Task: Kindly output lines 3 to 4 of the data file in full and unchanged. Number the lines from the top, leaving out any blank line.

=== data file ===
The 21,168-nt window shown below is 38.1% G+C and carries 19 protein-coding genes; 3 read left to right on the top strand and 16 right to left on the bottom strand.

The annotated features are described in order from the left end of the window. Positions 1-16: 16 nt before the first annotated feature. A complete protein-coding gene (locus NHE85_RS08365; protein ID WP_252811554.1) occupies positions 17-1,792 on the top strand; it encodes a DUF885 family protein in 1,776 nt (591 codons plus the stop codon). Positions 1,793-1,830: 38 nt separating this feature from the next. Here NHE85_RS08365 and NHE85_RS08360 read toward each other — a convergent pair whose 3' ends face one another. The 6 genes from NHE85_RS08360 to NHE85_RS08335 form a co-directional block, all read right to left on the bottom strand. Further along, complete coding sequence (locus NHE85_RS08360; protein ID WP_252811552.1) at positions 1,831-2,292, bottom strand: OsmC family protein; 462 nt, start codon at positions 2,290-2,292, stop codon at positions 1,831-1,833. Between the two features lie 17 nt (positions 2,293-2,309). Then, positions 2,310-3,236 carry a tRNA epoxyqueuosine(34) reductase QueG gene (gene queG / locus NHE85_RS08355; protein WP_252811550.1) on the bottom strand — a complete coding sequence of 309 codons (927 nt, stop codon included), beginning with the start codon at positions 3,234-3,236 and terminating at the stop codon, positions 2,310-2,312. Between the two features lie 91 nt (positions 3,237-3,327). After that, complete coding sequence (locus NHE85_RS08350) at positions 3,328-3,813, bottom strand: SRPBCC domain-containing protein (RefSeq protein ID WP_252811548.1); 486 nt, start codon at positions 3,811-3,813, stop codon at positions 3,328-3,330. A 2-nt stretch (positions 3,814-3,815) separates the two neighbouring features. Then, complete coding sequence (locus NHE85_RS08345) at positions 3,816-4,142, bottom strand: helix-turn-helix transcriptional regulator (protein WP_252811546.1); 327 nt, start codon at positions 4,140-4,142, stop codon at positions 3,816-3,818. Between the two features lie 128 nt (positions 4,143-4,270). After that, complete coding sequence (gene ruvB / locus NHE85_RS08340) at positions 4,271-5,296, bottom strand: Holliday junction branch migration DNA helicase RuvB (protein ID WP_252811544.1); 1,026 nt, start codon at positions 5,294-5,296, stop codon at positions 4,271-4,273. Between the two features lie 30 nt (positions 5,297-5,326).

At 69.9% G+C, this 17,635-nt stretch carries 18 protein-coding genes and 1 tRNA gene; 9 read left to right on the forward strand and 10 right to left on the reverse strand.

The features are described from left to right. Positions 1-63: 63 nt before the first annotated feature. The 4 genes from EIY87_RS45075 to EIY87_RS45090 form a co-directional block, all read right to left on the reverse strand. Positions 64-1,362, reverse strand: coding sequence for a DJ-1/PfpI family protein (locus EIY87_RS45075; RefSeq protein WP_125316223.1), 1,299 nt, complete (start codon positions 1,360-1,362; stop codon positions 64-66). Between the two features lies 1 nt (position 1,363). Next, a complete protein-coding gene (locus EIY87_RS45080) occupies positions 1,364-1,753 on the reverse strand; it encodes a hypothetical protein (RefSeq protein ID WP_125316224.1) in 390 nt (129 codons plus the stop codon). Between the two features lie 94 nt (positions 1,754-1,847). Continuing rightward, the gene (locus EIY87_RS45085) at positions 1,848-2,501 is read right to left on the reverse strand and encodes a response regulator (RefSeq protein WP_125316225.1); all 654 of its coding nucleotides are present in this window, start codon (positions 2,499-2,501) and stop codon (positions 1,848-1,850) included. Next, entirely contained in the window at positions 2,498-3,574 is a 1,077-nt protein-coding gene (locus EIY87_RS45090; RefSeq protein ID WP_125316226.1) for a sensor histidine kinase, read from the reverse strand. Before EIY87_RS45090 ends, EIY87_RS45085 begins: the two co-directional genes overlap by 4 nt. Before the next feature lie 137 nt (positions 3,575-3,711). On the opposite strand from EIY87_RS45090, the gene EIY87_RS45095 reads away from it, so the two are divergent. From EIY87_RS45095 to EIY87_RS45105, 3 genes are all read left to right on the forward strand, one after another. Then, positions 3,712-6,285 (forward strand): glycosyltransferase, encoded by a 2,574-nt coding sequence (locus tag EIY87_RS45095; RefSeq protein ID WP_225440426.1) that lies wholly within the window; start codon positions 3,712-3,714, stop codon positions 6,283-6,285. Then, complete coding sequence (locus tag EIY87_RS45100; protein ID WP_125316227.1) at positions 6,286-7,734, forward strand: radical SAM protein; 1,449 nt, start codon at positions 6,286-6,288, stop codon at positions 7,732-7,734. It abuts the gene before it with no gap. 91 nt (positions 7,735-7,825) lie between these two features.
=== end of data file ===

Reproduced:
At 69.9% G+C, this 17,635-nt stretch carries 18 protein-coding genes and 1 tRNA gene; 9 read left to right on the forward strand and 10 right to left on the reverse strand.

The features are described from left to right. Positions 1-63: 63 nt before the first annotated feature. The 4 genes from EIY87_RS45075 to EIY87_RS45090 form a co-directional block, all read right to left on the reverse strand. Positions 64-1,362, reverse strand: coding sequence for a DJ-1/PfpI family protein (locus EIY87_RS45075; RefSeq protein WP_125316223.1), 1,299 nt, complete (start codon positions 1,360-1,362; stop codon positions 64-66). Between the two features lies 1 nt (position 1,363). Next, a complete protein-coding gene (locus EIY87_RS45080) occupies positions 1,364-1,753 on the reverse strand; it encodes a hypothetical protein (RefSeq protein ID WP_125316224.1) in 390 nt (129 codons plus the stop codon). Between the two features lie 94 nt (positions 1,754-1,847). Continuing rightward, the gene (locus EIY87_RS45085) at positions 1,848-2,501 is read right to left on the reverse strand and encodes a response regulator (RefSeq protein WP_125316225.1); all 654 of its coding nucleotides are present in this window, start codon (positions 2,499-2,501) and stop codon (positions 1,848-1,850) included. Next, entirely contained in the window at positions 2,498-3,574 is a 1,077-nt protein-coding gene (locus EIY87_RS45090; RefSeq protein ID WP_125316226.1) for a sensor histidine kinase, read from the reverse strand. Before EIY87_RS45090 ends, EIY87_RS45085 begins: the two co-directional genes overlap by 4 nt. Before the next feature lie 137 nt (positions 3,575-3,711). On the opposite strand from EIY87_RS45090, the gene EIY87_RS45095 reads away from it, so the two are divergent. From EIY87_RS45095 to EIY87_RS45105, 3 genes are all read left to right on the forward strand, one after another. Then, positions 3,712-6,285 (forward strand): glycosyltransferase, encoded by a 2,574-nt coding sequence (locus tag EIY87_RS45095; RefSeq protein ID WP_225440426.1) that lies wholly within the window; start codon positions 3,712-3,714, stop codon positions 6,283-6,285. Then, complete coding sequence (locus tag EIY87_RS45100; protein ID WP_125316227.1) at positions 6,286-7,734, forward strand: radical SAM protein; 1,449 nt, start codon at positions 6,286-6,288, stop codon at positions 7,732-7,734. It abuts the gene before it with no gap. 91 nt (positions 7,735-7,825) lie between these two features.